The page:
In­clu­sion so­lu­tion

Work­place must em­brace di­ver­sity in all forms

Winnipeg Free Press - Section H - - FRONT PAGE - BAR­BARA BOWES

WE take so much for granted to­day; for in­stance, we sim­ply as­sume that our di­verse work world is as it has al­ways been. Yet, if we look back into a mir­ror that re­flects the his­tor­i­cal pic­ture of the de­vel­op­ing work­place, we would find that women and mi­nor­ity work­ers were few and far be­tween. Not only that, they were typ­i­cally work­ing in ser­vice-re­lated jobs at far less pay than their male coun­ter­parts.

To­day, as the Na­tional Coun­cil of Women cel­e­brates its 118th an­niver­sary, it can sing with pride at all of the pro­gres­sive changes it has helped to fa­cil­i­tate for women in the work­place. Un­for­tu­nately, how­ever, many of the changes that re­sulted in equal em­ploy­ment op­por­tu­nity and equal pay had to be en­forced through leg­is­la­tion. Di­ver­sity was not eas­ily em­braced in ear­lier times.

Thank­fully, the world of busi­ness lead­er­ship has changed. To­day’s lead­ers see that busi­ness suc­cess and longevity is not sim­ply about legal com­pli­ance, but about do­ing the right thing for the busi­ness, for em­ploy­ees and for cus­tomers. Thus, there is a more open attitude to­ward is­sues such as em­ployee safety and well-be­ing, life-work bal­ance, and di­ver­sity in the work­place.

In fact, the con­cept of di­ver­sity it­self has pro­gressed from sim­ply mean­ing an in­te­gra­tion of mi­nor­ity em­ploy­ees in the work­place to the con­cept of in­clu­sion. In­clu­sion refers to de­vel­op­ing a work en­vi­ron­ment that rec­og­nizes and val­ues a va­ri­ety of em­ployee dif­fer­ences such as race, re­li­gion and cul­tural back­grounds, gen­der, age, phys­i­cal and men­tal abil­i­ties, sex­ual ori­en­ta­tion, and/or ed­u­ca­tion.

Not only have def­i­ni­tions changed, but over the last 20 years, busi­ness at­ti­tudes have changed sig­nif­i­cantly as well. Busi­nesses have fi­nally re­al­ized that di­ver­sity is a smart way to do busi­ness as it brings a sig­nif­i­cant com­pet­i­tive ad­van­tage, par­tic­u­larly when it is aligned with cor­po­rate goals and ob­jec­tives. Di­ver­sity is also an at­trac­tion and re­ten­tion tool not only for em­ploy­ees but also as a means to de­velop busi­ness part­ner­ships and long-term cus­tomer re­la­tion­ships.

One of the last groups of in­di­vid­u­als to fi­nally feel a sense of in­clu­sion in the work­place are those in­di­vid­u­als who are mem­bers of the les­bian, gay, bi­sex­ual and trans­gen­der (LGBT) com­mu­nity. Once fear­ing to ven­ture out of their closet of se­crecy, peo­ple to­day are hold­ing their heads up high in recog­ni­tion that they are fi­nally seen as val­ued mem­bers of both so­ci­ety and the work­place. This is what the Pride week cel­e­bra­tions are all about.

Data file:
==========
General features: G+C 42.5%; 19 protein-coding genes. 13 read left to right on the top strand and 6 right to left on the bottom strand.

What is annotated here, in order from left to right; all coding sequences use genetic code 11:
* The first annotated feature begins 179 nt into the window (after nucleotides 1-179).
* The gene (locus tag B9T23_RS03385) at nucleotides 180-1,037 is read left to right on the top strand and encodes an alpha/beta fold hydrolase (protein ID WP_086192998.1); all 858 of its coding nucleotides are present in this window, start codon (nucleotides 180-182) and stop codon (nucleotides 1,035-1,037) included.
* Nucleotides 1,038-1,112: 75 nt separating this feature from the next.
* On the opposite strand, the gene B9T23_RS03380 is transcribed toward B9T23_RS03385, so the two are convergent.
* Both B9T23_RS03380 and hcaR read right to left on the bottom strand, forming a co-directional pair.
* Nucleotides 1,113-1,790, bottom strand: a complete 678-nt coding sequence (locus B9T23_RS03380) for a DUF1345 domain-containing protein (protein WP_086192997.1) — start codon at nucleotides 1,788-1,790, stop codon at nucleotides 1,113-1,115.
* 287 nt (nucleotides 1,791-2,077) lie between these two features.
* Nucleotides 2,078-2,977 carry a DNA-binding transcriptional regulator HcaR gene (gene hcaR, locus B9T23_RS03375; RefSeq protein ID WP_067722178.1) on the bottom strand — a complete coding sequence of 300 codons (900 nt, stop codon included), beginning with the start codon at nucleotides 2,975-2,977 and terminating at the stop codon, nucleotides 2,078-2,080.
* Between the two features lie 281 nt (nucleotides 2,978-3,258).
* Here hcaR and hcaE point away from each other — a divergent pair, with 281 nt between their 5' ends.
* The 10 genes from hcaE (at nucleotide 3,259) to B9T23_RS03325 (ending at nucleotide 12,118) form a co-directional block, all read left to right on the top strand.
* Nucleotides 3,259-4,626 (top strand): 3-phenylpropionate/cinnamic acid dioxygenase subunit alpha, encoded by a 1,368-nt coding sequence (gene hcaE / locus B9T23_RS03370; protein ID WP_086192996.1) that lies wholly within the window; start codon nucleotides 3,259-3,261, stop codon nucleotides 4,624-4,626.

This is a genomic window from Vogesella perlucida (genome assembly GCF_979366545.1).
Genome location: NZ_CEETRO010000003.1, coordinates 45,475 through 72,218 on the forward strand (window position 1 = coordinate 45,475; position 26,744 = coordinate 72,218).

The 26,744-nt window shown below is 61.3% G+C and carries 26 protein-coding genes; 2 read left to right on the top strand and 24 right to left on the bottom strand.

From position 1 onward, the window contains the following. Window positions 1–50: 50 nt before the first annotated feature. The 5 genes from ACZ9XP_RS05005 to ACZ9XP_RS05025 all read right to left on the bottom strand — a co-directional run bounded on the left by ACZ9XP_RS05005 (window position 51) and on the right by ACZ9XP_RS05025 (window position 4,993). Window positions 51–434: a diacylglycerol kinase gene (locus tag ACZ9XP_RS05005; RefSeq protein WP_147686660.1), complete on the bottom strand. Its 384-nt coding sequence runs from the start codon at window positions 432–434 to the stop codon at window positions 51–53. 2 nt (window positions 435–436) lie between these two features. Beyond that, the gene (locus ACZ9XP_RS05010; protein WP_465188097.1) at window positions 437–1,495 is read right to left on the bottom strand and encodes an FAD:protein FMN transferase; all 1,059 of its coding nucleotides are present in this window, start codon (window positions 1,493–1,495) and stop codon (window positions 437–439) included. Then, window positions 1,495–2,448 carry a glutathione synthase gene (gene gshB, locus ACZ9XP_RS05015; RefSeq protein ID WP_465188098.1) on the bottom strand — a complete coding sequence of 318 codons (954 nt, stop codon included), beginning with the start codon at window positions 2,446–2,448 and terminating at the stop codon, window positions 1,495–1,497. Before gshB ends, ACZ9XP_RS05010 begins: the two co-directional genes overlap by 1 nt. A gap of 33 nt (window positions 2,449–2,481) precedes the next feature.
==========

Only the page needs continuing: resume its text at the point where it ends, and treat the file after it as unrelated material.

While break­ing bar­ri­ers has al­ways been a chal­lenge for in­di­vid­u­als, our com­mu­nity can also brag about at least two for­ward think­ing or­ga­ni­za­tions that have made di­ver­sity and in­clu­sion a pri­or­ity for their busi­ness.

New Di­rec­tions for Chil­dren, Adults and Fam­i­lies, for in­stance, con­fronted the chal­lenge of how to sup­port em­ployee di­ver­sity by de­vel­op­ing a se­ries of cul­ture and di­ver­sity train­ing pro­grams. These pro­grams were deemed to be com­pul­sory for all staff. Ac­cord­ing to Wayne San­dler, from New Di­rec­tions, these staff train­ing pro­grams pro­vide ed­u­ca­tional in­for­ma­tion on a va­ri­ety of di­ver­sity is­sues. Pro­grams in­clude ti­tles such as Cul­ture and Di­ver­sity, A Peek at Col­o­niza­tion, So­cial Role Val­oriza­tion and Break­ing Bar­ri­ers, which deals with gen­der and sex­ual ori­en­ta­tion. New Di­rec­tions is also de­vel­op­ing a deaf cul­ture com­pe­tency train­ing pro­gram.

In ad­di­tion, New Di­rec­tions has de­vel­oped its cor­po­rate val­ues around di­ver­sity and in­clu­sion and has built these val­ues into all el­e­ments of the re­cruit­ment and se­lec­tion process. They have also been in­te­grated into all su­per­vi­sory and staff eval­u­a­tion pro­cesses. This ini­tia­tive has re­sulted in high sat­is­fac­tion rat­ings from all em­ploy­ees who view New Di­rec­tions as mak­ing sig­nif­i­cant ef­fort to cre­ate a work­place of re­spect, safety and con­tin­u­ous learn­ing.